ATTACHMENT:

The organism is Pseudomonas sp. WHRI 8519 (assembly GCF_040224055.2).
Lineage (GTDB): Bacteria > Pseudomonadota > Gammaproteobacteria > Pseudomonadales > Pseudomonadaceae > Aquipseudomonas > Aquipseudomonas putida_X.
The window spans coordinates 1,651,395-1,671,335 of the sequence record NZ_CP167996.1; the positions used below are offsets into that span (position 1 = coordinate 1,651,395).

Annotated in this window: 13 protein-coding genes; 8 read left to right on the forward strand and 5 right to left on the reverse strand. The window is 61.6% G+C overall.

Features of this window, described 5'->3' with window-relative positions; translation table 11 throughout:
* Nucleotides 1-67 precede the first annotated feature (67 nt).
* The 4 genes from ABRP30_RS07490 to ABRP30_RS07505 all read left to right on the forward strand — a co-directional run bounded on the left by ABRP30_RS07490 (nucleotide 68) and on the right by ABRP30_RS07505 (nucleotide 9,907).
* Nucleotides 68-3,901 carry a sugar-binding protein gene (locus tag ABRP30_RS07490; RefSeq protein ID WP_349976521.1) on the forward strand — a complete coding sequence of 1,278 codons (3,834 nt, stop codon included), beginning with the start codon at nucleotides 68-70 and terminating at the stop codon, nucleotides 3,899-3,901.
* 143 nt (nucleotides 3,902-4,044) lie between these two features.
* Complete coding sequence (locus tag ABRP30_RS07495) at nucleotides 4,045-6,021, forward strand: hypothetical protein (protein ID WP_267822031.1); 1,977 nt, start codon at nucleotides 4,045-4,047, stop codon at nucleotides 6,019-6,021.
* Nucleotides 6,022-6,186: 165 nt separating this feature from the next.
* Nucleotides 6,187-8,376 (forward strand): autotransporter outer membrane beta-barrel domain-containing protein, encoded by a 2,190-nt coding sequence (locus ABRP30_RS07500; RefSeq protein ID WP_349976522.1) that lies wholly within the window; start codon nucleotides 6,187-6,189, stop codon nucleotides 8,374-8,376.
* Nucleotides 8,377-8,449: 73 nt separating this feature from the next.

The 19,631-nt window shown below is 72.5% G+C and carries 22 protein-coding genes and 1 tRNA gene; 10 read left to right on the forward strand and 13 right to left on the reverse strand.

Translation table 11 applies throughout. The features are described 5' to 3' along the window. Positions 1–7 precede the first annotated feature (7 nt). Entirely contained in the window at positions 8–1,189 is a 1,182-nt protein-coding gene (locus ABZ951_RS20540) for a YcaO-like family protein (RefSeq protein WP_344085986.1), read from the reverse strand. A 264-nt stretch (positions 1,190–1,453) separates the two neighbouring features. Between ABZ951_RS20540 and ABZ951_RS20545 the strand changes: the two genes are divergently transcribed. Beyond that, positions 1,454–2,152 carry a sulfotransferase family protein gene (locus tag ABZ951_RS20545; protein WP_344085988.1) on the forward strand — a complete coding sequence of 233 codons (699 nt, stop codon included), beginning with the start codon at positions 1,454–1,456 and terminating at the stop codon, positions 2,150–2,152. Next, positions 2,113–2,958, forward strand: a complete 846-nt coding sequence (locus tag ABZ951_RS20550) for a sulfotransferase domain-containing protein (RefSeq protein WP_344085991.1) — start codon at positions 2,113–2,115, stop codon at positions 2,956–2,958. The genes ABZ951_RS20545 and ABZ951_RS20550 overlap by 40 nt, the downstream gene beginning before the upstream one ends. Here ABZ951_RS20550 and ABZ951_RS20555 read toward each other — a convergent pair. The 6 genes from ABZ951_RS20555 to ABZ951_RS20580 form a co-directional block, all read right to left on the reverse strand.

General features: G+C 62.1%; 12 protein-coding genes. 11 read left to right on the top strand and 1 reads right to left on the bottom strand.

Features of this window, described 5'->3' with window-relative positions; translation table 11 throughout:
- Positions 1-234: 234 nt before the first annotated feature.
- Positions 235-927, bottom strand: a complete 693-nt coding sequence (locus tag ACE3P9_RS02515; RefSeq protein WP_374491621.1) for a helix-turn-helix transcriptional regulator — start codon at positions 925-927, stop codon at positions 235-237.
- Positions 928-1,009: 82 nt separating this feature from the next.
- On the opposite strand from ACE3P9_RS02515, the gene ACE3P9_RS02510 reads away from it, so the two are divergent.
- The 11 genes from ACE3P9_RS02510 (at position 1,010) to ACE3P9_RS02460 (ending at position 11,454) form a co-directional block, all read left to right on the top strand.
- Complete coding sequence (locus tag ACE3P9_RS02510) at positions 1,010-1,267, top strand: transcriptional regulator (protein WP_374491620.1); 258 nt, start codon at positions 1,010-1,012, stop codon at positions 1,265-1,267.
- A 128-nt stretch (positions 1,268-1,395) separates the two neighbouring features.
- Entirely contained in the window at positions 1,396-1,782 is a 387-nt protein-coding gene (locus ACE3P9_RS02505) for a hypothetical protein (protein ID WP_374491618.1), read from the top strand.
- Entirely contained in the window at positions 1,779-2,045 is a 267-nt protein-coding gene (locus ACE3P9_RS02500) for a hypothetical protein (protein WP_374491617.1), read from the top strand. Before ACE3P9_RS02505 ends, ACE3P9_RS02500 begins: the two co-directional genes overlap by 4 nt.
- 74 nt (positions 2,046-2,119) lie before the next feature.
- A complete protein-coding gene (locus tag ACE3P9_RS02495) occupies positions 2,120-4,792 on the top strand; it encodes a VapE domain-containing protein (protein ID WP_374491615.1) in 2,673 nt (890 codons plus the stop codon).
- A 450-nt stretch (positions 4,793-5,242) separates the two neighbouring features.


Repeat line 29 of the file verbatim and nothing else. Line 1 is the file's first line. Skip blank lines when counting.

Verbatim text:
- A 450-nt stretch (positions 4,793-5,242) separates the two neighbouring features.